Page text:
TOKYO: Japan’s Nikkei ended at an eight-week low on Monday as automakers and other manufacturers were hit by news that Washington would seek a provision about currency manipulation in future trade deals, including with Japan.
The Nikkei share average ended 1.8 percent lower at 22,271.30, the weakest closing point since Aug. 21.
The broader Topix dropped 1.6 percent to 1,675.44, the lowest finish level in almost seven months.
“The U.S. comment has made the market very tense,” said Mutsumi Kagawa, chief global strategist at Rakuten Securities. “While rising raw materials’ prices are already a worry for companies, a stronger yen is also a big threat to automakers and other exporters, which may have to cut their profit forecasts.”
A strong yen cuts Japanese manufacturers’ competitiveness in the global market as well as profits made abroad when repatriated.
On Monday, the yen strengthened to 112.07 versus the dollar, building on recent gains, as global risk-off sentiment kept alive safe haven bids on the Japanese currency.
U.S. Treasury Secretary Steven Mnuchin on Saturday told reporters at the International Monetary Fund and World Bank annual meetings in Bali that Washington views the currency chapter in the new U.S.-Mexico-Canada Agreement as a model for future trade deals to deter trading partners from currency manipulation.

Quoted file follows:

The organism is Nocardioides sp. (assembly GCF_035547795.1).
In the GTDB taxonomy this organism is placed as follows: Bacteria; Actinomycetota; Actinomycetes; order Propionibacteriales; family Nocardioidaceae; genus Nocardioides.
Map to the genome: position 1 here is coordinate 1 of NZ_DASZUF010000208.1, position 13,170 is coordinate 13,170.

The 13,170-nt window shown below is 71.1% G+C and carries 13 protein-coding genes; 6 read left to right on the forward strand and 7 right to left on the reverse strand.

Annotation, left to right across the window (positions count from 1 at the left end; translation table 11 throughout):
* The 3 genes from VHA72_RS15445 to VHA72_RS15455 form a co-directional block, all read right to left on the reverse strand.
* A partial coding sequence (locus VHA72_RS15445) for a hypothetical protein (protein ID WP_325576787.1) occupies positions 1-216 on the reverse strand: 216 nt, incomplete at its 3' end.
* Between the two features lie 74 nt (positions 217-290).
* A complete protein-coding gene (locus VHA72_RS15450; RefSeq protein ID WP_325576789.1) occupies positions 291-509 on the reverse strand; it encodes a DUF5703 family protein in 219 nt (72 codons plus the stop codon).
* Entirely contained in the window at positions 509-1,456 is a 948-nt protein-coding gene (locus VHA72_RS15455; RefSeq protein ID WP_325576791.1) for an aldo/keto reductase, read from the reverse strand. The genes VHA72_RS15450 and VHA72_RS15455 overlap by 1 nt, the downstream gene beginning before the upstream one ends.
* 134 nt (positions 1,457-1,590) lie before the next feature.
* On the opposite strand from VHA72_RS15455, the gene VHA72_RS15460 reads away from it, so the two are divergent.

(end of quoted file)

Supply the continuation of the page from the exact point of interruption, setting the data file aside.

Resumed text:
“Our objective would be that the currency issues … We’d like to include (them) in future trade agreements. With everybody. I’m not singling out Japan on that,” Mnuchin said, when asked whether the United States will discuss currencies in trade negotiations with Japan.
Automakers underperformed, with Toyota Motor Corp dropping 2.4 percent and Honda Motor Co down 2.6 percent.
Elsewhere, SoftBank Corp tumbled 7.3 percent to 9,251 yen to a level not seen since early August on concerns over its ties to Saudi Arabia. Saudi Arabia, which provided much of the funding for the SoftBank Vision Fund, is facing growing pressure from world leaders and businesses over the disappearance of a prominent Saudi journalist.
SoftBank shares have also been volatile over the past week on worries about its exposure to various global tech companies which have been at the receiving end of a recent sell-off.
“Selling (in SoftBank) is more psychological than anything related to worries on its fundamentals,” said Makoto Kikuchi, a chief executive of Myojo Asset Management.
He also said that Monday’s weakness in the Japanese stock market was partly due selling in Nikkei 225 futures, which puts disproportionate pressure on the benchmark index’s heavyweights such as SoftBank.
Other exporters also lost ground. Precision equipment maker Olympus Corp shed 1.7 percent and air-purifier company Daikin Industries dropped 2.3 percent.
Ono Pharmaceutical declined 2 percent after the company said its potential blockbuster cancer drug Opdivo, which was developed with Bristol-Myers Squibb, failed in its late-stage trial for lung cancer.